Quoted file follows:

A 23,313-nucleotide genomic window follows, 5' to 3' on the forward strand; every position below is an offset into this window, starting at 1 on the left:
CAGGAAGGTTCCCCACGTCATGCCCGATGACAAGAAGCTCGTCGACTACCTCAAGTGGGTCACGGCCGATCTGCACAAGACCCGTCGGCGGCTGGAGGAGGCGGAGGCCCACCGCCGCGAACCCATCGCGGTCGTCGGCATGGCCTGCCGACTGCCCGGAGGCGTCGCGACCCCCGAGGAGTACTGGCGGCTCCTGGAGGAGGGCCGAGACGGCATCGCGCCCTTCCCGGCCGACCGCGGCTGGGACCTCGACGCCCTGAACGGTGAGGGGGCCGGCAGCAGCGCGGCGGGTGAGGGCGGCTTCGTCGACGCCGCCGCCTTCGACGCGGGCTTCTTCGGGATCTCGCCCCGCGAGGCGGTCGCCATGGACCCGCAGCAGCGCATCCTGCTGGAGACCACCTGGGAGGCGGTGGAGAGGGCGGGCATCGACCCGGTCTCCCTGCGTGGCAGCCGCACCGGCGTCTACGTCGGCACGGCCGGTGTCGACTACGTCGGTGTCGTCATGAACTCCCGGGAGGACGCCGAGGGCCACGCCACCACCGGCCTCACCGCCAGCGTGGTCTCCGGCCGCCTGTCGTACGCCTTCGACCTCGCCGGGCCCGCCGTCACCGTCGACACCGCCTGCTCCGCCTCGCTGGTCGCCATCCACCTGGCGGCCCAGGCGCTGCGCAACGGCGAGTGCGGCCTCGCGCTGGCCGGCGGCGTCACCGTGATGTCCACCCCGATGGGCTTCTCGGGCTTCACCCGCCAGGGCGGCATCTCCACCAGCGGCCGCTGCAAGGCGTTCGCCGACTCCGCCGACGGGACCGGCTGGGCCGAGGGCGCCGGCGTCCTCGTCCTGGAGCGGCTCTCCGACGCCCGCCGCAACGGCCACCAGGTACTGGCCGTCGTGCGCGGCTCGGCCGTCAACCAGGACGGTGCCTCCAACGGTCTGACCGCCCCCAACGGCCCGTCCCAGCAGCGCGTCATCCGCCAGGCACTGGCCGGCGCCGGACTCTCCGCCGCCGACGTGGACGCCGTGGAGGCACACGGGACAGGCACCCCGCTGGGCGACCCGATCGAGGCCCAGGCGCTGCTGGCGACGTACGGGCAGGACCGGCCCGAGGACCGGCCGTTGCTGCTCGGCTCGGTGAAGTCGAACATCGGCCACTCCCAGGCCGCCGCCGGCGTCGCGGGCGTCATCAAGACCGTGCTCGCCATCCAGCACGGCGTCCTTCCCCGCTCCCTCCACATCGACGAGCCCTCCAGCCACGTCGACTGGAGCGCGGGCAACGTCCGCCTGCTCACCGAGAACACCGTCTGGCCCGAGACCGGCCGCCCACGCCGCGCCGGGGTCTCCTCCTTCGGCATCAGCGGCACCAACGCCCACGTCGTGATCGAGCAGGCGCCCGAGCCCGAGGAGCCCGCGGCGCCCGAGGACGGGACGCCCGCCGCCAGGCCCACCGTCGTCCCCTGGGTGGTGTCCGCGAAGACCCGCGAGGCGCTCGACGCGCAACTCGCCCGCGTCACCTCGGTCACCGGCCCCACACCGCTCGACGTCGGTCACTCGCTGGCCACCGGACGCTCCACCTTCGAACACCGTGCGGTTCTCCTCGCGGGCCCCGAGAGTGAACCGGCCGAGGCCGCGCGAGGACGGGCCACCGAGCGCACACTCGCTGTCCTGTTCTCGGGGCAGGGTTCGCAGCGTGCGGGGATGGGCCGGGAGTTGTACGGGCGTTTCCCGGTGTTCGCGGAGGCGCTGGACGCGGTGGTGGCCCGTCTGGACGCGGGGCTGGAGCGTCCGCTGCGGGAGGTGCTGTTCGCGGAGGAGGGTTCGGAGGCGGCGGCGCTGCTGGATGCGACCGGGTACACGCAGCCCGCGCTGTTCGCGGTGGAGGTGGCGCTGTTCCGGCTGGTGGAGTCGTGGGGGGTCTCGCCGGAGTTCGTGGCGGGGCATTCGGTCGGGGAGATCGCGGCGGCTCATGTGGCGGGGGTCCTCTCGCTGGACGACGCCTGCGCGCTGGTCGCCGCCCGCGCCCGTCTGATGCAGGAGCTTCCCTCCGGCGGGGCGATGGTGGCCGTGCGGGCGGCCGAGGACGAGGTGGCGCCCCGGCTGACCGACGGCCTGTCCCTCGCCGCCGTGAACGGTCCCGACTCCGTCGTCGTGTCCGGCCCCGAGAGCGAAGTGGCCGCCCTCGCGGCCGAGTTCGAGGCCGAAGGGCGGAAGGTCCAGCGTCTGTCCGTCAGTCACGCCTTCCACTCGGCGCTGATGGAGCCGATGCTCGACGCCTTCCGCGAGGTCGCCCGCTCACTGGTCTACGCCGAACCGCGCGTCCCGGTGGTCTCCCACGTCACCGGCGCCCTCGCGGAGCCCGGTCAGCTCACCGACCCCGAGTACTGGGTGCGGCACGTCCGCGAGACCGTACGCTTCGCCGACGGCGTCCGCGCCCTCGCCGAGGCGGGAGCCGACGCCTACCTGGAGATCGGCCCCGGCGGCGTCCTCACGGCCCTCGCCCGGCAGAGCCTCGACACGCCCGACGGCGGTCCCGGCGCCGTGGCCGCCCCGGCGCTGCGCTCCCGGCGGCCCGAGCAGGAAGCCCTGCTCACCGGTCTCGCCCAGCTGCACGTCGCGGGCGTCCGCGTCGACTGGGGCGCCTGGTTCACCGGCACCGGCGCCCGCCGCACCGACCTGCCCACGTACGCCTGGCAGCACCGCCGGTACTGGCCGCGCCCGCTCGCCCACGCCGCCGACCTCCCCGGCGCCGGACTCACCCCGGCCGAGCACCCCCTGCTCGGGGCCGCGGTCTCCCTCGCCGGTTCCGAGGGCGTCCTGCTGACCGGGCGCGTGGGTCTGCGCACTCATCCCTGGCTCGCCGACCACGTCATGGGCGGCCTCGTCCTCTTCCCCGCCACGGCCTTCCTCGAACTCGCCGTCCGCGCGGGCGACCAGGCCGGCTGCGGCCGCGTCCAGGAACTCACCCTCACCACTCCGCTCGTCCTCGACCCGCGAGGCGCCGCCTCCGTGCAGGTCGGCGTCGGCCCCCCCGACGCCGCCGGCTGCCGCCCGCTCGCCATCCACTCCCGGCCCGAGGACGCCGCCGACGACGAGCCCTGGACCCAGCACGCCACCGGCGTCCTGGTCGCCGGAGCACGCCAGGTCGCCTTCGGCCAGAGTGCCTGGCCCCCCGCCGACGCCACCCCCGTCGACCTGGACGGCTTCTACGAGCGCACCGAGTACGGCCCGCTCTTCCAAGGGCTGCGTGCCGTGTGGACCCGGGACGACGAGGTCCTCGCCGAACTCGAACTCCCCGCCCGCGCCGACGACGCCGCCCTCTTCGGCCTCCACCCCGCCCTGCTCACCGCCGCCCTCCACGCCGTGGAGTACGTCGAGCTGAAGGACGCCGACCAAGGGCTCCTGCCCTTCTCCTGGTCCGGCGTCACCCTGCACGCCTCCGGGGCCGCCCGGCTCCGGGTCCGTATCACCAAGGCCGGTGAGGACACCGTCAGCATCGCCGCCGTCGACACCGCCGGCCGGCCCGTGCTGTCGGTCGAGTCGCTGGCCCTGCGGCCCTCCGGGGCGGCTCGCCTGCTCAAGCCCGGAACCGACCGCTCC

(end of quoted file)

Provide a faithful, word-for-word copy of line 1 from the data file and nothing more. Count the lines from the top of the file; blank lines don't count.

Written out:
A 23,313-nucleotide genomic window follows, 5' to 3' on the forward strand; every position below is an offset into this window, starting at 1 on the left: